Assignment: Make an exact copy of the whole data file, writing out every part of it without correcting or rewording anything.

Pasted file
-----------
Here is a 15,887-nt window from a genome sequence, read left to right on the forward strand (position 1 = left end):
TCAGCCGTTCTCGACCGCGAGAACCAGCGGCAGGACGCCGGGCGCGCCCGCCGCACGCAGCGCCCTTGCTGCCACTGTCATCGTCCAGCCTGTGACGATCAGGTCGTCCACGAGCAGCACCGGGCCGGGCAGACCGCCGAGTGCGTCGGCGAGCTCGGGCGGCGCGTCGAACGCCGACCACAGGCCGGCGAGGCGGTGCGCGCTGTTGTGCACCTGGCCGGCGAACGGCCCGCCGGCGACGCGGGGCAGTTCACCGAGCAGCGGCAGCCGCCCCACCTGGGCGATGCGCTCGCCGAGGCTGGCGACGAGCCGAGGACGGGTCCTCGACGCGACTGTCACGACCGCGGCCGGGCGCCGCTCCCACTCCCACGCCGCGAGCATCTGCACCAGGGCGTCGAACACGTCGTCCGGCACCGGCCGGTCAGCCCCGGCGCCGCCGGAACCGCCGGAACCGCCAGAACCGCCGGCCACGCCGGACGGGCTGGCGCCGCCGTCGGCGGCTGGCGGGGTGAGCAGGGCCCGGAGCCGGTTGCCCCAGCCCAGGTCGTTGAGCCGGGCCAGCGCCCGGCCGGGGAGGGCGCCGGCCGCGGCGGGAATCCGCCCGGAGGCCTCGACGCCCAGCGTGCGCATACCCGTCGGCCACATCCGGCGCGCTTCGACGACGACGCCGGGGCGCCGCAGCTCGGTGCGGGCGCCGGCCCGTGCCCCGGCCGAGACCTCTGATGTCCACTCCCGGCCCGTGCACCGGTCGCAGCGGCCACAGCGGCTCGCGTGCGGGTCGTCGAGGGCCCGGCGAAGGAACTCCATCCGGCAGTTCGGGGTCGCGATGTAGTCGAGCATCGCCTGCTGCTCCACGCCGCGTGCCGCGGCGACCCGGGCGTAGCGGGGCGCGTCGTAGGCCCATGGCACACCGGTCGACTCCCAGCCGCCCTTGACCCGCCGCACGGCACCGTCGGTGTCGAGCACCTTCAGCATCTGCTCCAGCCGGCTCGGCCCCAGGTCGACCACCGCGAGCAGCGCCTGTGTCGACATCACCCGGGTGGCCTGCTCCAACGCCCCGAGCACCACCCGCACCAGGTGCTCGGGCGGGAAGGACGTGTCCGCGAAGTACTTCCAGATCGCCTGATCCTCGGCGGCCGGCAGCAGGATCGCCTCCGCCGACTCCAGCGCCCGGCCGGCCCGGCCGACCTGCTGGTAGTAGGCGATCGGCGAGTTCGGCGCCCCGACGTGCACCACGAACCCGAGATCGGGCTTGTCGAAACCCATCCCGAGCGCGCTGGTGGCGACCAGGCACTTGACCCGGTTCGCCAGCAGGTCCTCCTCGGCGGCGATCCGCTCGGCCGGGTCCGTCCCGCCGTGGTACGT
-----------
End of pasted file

Here is a 15,887-nt window from a genome sequence, read left to right on the forward strand (position 1 = left end):
TCAGCCGTTCTCGACCGCGAGAACCAGCGGCAGGACGCCGGGCGCGCCCGCCGCACGCAGCGCCCTTGCTGCCACTGTCATCGTCCAGCCTGTGACGATCAGGTCGTCCACGAGCAGCACCGGGCCGGGCAGACCGCCGAGTGCGTCGGCGAGCTCGGGCGGCGCGTCGAACGCCGACCACAGGCCGGCGAGGCGGTGCGCGCTGTTGTGCACCTGGCCGGCGAACGGCCCGCCGGCGACGCGGGGCAGTTCACCGAGCAGCGGCAGCCGCCCCACCTGGGCGATGCGCTCGCCGAGGCTGGCGACGAGCCGAGGACGGGTCCTCGACGCGACTGTCACGACCGCGGCCGGGCGCCGCTCCCACTCCCACGCCGCGAGCATCTGCACCAGGGCGTCGAACACGTCGTCCGGCACCGGCCGGTCAGCCCCGGCGCCGCCGGAACCGCCGGAACCGCCAGAACCGCCGGCCACGCCGGACGGGCTGGCGCCGCCGTCGGCGGCTGGCGGGGTGAGCAGGGCCCGGAGCCGGTTGCCCCAGCCCAGGTCGTTGAGCCGGGCCAGCGCCCGGCCGGGGAGGGCGCCGGCCGCGGCGGGAATCCGCCCGGAGGCCTCGACGCCCAGCGTGCGCATACCCGTCGGCCACATCCGGCGCGCTTCGACGACGACGCCGGGGCGCCGCAGCTCGGTGCGGGCGCCGGCCCGTGCCCCGGCCGAGACCTCTGATGTCCACTCCCGGCCCGTGCACCGGTCGCAGCGGCCACAGCGGCTCGCGTGCGGGTCGTCGAGGGCCCGGCGAAGGAACTCCATCCGGCAGTTCGGGGTCGCGATGTAGTCGAGCATCGCCTGCTGCTCCACGCCGCGTGCCGCGGCGACCCGGGCGTAGCGGGGCGCGTCGTAGGCCCATGGCACACCGGTCGACTCCCAGCCGCCCTTGACCCGCCGCACGGCACCGTCGGTGTCGAGCACCTTCAGCATCTGCTCCAGCCGGCTCGGCCCCAGGTCGACCACCGCGAGCAGCGCCTGTGTCGACATCACCCGGGTGGCCTGCTCCAACGCCCCGAGCACCACCCGCACCAGGTGCTCGGGCGGGAAGGACGTGTCCGCGAAGTACTTCCAGATCGCCTGATCCTCGGCGGCCGGCAGCAGGATCGCCTCCGCCGACTCCAGCGCCCGGCCGGCCCGGCCGACCTGCTGGTAGTAGGCGATCGGCGAGTTCGGCGCCCCGACGTGCACCACGAACCCGAGATCGGGCTTGTCGAAACCCATCCCGAGCGCGCTGGTGGCGACCAGGCACTTGACCCGGTTCGCCAGCAGGTCCTCCTCGGCGGCGATCCGCTCGGCCGGGTCCGTCCCGCCGTGGTACGT